Providence Hole





The going of white men into the prairies aroused the same sort of

animosity among the Indians that they have shown in other parts of the

country when retiring before the advance of civilization, and many who

tried to plant corn on the rolling lands of Iowa, though they did no harm

to the red men, paid for the attempt with their lives. Such was the fate

of a settler who had built his cabin on the Wyoming hills, near

Davenport. While working in his fields an arrow, shot from a covert, laid

him low, and his scalp was cut away to adorn the belt of a savage. His

little daughter, left alone, began to suffer from fears and loneliness as

the sun went lower and lower, and when it had come to its time of setting

she put on her little bonnet and went in search of him. As she gained the

slope where he had last been seen, an Indian lifted his head from the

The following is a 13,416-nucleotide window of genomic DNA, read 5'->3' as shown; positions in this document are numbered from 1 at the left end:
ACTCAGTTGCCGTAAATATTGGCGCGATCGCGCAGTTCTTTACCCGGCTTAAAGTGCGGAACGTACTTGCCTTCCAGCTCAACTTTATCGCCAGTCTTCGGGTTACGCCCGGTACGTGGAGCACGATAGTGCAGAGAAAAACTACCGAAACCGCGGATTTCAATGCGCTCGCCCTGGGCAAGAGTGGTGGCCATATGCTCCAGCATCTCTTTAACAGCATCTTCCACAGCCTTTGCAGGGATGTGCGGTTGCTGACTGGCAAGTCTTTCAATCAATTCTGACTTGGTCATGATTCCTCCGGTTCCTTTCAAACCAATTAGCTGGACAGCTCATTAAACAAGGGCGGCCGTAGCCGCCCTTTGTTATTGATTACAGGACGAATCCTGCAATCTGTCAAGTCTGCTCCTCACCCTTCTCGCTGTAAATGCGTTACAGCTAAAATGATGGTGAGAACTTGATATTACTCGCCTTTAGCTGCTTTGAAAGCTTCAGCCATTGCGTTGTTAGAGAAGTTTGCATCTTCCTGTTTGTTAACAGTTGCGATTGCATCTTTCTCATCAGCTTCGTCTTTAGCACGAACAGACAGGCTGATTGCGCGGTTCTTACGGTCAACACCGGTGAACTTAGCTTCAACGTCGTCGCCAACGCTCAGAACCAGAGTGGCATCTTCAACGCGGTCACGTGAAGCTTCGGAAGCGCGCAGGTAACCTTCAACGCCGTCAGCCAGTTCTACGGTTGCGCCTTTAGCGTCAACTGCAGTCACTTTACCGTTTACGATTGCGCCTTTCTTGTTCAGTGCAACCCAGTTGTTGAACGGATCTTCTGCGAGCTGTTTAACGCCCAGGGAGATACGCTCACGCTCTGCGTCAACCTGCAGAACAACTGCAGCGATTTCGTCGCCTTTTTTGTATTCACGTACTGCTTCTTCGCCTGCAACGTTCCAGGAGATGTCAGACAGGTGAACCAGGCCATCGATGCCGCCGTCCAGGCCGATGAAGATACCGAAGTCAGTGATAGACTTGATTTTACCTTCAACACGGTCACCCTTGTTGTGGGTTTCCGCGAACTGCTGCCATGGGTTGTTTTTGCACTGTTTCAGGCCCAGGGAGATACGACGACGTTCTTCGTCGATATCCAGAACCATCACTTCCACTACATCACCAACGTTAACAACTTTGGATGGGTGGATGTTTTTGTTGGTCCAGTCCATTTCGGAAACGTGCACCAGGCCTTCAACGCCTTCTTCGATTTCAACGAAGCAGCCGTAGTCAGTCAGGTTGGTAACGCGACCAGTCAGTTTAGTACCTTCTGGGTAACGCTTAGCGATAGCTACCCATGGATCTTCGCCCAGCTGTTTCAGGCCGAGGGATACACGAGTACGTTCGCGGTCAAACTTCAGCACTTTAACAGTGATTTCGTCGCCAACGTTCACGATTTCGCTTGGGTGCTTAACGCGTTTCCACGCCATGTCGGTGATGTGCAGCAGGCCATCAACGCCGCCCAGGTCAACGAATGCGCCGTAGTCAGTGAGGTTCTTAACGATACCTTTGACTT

grass and looked at her.



Starting back to run, she saw another behind her. Escape seemed hopeless,

and killing or captivity would have been her lot had not a crevice opened

in the earth close to where she stood. Dropping on hands and knees she

hastily crawled in, and found herself in what seemed to be an extensive

cavern. Hardly had she time to note the character of the place when the

gap closed as strangely as it had opened and she was left in darkness.

Not daring to cry aloud, lest Indians should hear her, she sat upright

until her young eyes could keep open no longer; then, lying on a mossy

rock, she fell asleep. In the morning the sun was shining in upon her and

the way to escape was open. She ran home, hungry, but thankful, and was

found and cared for by neighbors. Providence Hole then passed into the

legends of the country. It has closed anew, however.





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